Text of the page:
All members of the Medical Council of India (MCI) unanimously passed a motion during their last General Body (GB) meeting (just posted on MCI website) specifically to congratulate the disgraced Dr. Ketan Desai who is still free on bail waiting for his criminal trial on charges bribery and corruption after he was arrested by the CBI in 2010. As can be seen on page 7 of the minutes of this GB meeting:
“Dr.Ved Prakash Mishra moved an informal congratulatory resolution on the achievement of the highest position of World Medical Association by Former President of Medical Council of India, Dr.Ketan Desai and the whole house seconded and extended their committed heartfelt congratulations to Dr.Desai. A congratulatory letter be sent to Dr.Desai on behalf of MCI in this regard.”
While the entire country and even the international medical community are well aware about the corrupt nature of Dr. Ketan Desai, as recently held in an editorial published in the prestigious international “British Medical Journal” (BMJ), there can be little doubt that the doctor-leaders who are running the healthcare and medical education system in MCI are nothing but cronies of this disgraced ex-MCI chief, Dr. Ketan Desai. Unfortunately, the ultimate price of this wide-spread medical corruption will be paid by the defenseless patients across India.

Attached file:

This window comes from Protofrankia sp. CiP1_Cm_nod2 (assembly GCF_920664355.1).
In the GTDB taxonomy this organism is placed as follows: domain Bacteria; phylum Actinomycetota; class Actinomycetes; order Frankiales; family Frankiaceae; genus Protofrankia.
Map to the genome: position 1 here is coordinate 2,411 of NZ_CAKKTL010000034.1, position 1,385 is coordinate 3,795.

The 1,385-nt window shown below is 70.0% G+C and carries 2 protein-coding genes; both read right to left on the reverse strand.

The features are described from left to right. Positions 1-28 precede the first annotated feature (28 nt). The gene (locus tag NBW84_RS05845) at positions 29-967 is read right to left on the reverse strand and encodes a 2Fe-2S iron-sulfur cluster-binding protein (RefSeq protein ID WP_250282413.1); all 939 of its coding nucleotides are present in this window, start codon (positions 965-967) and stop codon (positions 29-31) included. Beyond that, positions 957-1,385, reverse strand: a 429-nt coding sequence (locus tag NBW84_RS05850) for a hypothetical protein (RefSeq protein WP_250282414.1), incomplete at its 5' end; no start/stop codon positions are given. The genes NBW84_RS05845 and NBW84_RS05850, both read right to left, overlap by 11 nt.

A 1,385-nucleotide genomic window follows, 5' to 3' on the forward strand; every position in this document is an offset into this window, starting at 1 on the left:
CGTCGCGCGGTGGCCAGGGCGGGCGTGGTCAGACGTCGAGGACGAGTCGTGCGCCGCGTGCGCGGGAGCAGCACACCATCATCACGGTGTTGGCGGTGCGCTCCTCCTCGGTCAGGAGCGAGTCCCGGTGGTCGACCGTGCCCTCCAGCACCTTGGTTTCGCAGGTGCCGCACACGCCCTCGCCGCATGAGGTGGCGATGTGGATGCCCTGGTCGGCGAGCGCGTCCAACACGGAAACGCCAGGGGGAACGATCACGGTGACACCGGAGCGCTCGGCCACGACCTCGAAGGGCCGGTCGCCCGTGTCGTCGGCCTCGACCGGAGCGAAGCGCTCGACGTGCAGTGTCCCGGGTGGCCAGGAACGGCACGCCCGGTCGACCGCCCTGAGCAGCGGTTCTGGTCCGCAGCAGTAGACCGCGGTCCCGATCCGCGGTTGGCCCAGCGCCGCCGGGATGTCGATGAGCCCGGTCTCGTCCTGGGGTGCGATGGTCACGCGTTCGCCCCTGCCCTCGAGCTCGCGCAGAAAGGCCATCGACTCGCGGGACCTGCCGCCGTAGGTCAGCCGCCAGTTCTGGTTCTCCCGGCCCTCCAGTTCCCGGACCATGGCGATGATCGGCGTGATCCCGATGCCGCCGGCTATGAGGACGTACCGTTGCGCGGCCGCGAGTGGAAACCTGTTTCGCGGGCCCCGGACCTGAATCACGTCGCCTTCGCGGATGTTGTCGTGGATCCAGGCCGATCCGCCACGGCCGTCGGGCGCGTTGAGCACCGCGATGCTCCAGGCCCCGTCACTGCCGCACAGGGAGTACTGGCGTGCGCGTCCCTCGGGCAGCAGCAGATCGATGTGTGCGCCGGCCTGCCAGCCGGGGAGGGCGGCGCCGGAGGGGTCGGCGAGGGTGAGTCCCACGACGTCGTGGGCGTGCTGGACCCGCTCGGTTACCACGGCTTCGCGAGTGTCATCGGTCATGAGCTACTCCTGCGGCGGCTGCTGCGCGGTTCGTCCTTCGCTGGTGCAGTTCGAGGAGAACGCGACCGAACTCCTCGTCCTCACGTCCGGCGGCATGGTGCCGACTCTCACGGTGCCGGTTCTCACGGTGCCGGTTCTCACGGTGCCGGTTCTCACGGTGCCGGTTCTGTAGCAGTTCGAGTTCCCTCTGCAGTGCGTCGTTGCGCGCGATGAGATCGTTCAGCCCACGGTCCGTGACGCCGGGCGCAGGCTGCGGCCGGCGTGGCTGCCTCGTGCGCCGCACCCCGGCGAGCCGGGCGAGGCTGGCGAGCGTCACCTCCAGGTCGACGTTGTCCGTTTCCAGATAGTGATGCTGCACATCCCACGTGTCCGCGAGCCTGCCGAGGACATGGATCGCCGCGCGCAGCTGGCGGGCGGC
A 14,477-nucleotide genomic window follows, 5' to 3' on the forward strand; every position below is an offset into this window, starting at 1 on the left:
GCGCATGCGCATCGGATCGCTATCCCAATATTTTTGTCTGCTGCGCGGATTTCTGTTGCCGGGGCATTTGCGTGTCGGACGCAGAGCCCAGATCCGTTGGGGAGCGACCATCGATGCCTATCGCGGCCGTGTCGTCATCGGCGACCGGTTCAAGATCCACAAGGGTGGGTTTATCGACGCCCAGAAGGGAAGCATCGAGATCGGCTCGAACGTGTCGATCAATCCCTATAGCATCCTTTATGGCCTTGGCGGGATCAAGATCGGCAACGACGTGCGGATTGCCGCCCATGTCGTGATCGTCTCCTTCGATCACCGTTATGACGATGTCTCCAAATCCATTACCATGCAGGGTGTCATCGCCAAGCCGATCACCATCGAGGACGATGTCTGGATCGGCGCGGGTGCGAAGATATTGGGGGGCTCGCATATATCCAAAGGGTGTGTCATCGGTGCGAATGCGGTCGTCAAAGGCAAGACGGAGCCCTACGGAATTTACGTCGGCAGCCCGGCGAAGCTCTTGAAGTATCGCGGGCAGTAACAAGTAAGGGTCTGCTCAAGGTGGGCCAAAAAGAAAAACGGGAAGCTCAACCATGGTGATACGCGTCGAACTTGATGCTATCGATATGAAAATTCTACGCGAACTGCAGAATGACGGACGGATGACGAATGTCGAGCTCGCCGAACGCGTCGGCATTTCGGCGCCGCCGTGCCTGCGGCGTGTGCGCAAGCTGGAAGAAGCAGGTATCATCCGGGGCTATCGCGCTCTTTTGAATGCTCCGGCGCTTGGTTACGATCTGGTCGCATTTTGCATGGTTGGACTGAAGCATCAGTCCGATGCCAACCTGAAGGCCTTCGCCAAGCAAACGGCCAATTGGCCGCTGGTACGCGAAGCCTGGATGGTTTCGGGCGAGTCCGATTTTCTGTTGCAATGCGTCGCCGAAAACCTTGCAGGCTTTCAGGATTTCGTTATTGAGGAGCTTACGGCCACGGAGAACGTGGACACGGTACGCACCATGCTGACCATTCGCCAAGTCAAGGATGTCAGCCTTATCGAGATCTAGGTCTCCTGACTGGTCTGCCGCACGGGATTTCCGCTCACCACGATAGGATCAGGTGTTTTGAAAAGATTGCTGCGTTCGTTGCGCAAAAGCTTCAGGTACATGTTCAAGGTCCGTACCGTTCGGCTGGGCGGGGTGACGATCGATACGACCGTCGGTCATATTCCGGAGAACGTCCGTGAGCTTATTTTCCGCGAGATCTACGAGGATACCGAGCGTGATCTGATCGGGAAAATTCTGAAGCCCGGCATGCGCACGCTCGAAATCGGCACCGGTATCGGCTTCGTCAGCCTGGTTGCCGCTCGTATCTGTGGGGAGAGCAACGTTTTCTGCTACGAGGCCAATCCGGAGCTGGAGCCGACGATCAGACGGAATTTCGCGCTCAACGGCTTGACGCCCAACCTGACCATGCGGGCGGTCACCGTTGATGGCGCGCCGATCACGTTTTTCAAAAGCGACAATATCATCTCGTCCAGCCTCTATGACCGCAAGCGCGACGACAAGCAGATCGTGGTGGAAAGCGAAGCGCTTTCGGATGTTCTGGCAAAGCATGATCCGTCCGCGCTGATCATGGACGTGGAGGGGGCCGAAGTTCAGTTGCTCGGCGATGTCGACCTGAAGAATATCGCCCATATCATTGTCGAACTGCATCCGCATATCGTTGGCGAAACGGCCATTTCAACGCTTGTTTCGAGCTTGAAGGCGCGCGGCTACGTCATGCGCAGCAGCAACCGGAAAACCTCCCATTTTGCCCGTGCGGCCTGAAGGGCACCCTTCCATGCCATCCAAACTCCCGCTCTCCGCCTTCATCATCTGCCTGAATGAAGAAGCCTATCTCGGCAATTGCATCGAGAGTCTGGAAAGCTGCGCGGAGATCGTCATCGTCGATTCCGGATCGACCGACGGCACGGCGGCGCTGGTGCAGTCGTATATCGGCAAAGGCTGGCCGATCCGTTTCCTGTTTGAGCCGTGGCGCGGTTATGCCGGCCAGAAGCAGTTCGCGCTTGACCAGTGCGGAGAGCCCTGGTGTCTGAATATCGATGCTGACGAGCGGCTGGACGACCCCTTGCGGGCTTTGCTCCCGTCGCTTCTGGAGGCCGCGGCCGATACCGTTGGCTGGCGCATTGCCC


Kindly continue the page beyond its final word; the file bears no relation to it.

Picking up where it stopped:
6-inch worm was making baby’s liver sick, pulled out in a rare op

NEW DELHI: Doctors at Delhi’s GB Pant Hospital recently removed a six-inch long roundworm from the liver of an 18-month-old infant. Roundworms are parasitic organisms, which get into the human body through ingestion of contaminated food and water.

6-inch worm was making baby’s liver sick, pulled out in a rare op
Commonly, they are found in the intestine but this was a rare case in which the parasitic organism managed to travel to the liver via bile duct of the baby boy, doctors said. “This is perhaps the second such case in the world,” Dr A S Puri, professor and head of gastroenterology department of the hospital, said. He added that in older children, above three years of age, roundworm has been found in liver previously.